2) Looking at a burn-up chart one can’t say:
a) How much time it took to build work items that are completed
b) How many work items were completed on each day
c) The exact date when the work will be finished
d) How many people worked in a team on each day
e) What the quality of estimates for each work item was
3) On a burn-up chart you measure amount of work on a vertical axis. What measure you can use?
a) Story points
b) Number of work items of any type
c) Number of user stories
d) Weighted size, e.g. if you use T-shirt sizing, L item will be worth more than M, etc.
e) Estimated effort needed to complete work
4) What is a difference between a burn-up and a burn-down chart?
a) On a burn-up chart the curve goes up, not down
b) It is easier to show scope change on a burn-up chart
c) On a burn-up chart the curve shows only change of completed work, while on burn-down it can also refer to the change of scope
d) Steepness of the curve on a burn-up chart always allows to figure out the pace of work, while on a burn-down chart it isn’t always possible
e) A burn-up chart can be easily enhanced to Cumulative Flow Diagram while it’s not that easy with a burn-down chart

Please add your answers in the comments and on monday I’ll publish Pawel’s answers.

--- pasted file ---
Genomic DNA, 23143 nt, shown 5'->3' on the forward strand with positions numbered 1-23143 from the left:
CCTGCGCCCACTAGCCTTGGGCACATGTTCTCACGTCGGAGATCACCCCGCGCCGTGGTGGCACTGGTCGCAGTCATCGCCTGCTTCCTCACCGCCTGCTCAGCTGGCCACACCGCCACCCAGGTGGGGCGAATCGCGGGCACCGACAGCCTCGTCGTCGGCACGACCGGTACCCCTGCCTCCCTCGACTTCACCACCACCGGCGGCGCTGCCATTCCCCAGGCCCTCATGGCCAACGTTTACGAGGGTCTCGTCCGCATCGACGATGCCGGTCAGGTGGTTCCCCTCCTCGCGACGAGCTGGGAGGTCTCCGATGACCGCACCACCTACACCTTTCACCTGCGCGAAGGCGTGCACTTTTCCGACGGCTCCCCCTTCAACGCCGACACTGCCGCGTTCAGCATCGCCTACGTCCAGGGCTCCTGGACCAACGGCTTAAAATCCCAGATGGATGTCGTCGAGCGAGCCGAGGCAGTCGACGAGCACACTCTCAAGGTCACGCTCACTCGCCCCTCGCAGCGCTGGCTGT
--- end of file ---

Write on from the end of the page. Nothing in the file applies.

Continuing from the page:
When we talk about thinking outside a box, lots of people have the tendency to say we should not have a box.
I used to think I was very open minded and I did not think inside a box. That in itself is “a box”.
The last years as a coach, my questions are more around helping people realizing they are always inside a box. (or actually more boxes)
Once they know that, we can work on finding the boxes.

When I was reading Personal Kanban, I read about a pedometer. A small device that tracks my steps and helps me visualize how much movement I make (or not make).
When I read it, I was convinced, which is funny as I gave that to my brother-in-law a few years ago as a (requested) gift and I was not convinced at the time [box 1]

When I had mine, I quickly realized that my movement was even worse then what I assumed. (the biggest value of Visual management) as the problem is always worse then what you think of.

When I realized that, I started looking how I could move more.

I could hardly find any:

– I work full time for my clients
– I have a company to run
– I have 3 young kids